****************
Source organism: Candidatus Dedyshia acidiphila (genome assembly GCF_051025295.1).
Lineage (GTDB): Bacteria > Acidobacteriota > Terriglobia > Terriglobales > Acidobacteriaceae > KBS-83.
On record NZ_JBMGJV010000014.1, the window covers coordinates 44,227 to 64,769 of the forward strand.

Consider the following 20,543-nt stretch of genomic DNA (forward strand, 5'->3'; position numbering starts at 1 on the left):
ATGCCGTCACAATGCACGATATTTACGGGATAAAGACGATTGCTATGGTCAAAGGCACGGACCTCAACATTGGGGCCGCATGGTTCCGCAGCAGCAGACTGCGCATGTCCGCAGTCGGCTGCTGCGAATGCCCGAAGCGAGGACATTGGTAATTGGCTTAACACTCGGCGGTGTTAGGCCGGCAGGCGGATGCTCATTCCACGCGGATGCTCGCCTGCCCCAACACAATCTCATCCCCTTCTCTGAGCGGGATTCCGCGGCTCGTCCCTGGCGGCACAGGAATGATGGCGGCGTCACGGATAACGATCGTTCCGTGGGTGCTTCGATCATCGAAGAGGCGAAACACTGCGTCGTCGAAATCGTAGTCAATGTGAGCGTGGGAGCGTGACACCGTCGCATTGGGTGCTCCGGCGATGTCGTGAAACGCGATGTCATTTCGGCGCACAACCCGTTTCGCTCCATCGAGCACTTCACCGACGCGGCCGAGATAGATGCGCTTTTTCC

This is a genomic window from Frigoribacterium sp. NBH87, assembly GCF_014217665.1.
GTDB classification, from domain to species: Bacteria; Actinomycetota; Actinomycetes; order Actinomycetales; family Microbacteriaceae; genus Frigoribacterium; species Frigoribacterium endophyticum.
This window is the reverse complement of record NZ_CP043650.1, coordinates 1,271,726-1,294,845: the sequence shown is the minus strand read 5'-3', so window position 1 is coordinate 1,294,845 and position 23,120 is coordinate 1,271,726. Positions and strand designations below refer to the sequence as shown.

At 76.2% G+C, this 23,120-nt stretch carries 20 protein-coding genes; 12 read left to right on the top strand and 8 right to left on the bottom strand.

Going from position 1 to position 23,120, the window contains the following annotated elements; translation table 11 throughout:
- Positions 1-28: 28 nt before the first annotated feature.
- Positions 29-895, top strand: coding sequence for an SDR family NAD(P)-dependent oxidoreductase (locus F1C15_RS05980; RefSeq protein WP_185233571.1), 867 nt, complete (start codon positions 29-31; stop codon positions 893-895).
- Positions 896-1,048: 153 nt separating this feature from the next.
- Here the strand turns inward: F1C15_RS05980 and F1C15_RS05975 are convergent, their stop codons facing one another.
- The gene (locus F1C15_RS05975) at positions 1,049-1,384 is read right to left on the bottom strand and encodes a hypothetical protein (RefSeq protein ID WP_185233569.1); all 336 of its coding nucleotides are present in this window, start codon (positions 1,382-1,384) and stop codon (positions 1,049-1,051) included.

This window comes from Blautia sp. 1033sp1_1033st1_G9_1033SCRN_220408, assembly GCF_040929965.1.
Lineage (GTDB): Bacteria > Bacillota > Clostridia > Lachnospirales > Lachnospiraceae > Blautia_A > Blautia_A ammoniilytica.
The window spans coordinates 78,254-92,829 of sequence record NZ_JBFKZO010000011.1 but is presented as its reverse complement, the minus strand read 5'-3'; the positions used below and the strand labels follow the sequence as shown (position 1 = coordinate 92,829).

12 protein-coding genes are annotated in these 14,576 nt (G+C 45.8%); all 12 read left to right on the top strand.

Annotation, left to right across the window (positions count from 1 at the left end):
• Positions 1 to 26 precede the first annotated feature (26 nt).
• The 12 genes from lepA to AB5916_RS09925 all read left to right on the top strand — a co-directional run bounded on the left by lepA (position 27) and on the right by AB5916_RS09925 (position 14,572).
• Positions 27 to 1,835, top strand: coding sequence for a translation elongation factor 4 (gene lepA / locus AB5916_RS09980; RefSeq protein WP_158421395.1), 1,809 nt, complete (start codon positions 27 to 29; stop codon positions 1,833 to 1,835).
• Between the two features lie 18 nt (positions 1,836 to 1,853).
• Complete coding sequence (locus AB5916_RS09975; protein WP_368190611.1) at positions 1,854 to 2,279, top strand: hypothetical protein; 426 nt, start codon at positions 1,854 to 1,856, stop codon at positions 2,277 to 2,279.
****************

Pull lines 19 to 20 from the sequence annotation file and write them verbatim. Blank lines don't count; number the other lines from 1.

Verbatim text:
12 protein-coding genes are annotated in these 14,576 nt (G+C 45.8%); all 12 read left to right on the top strand.

Annotation, left to right across the window (positions count from 1 at the left end):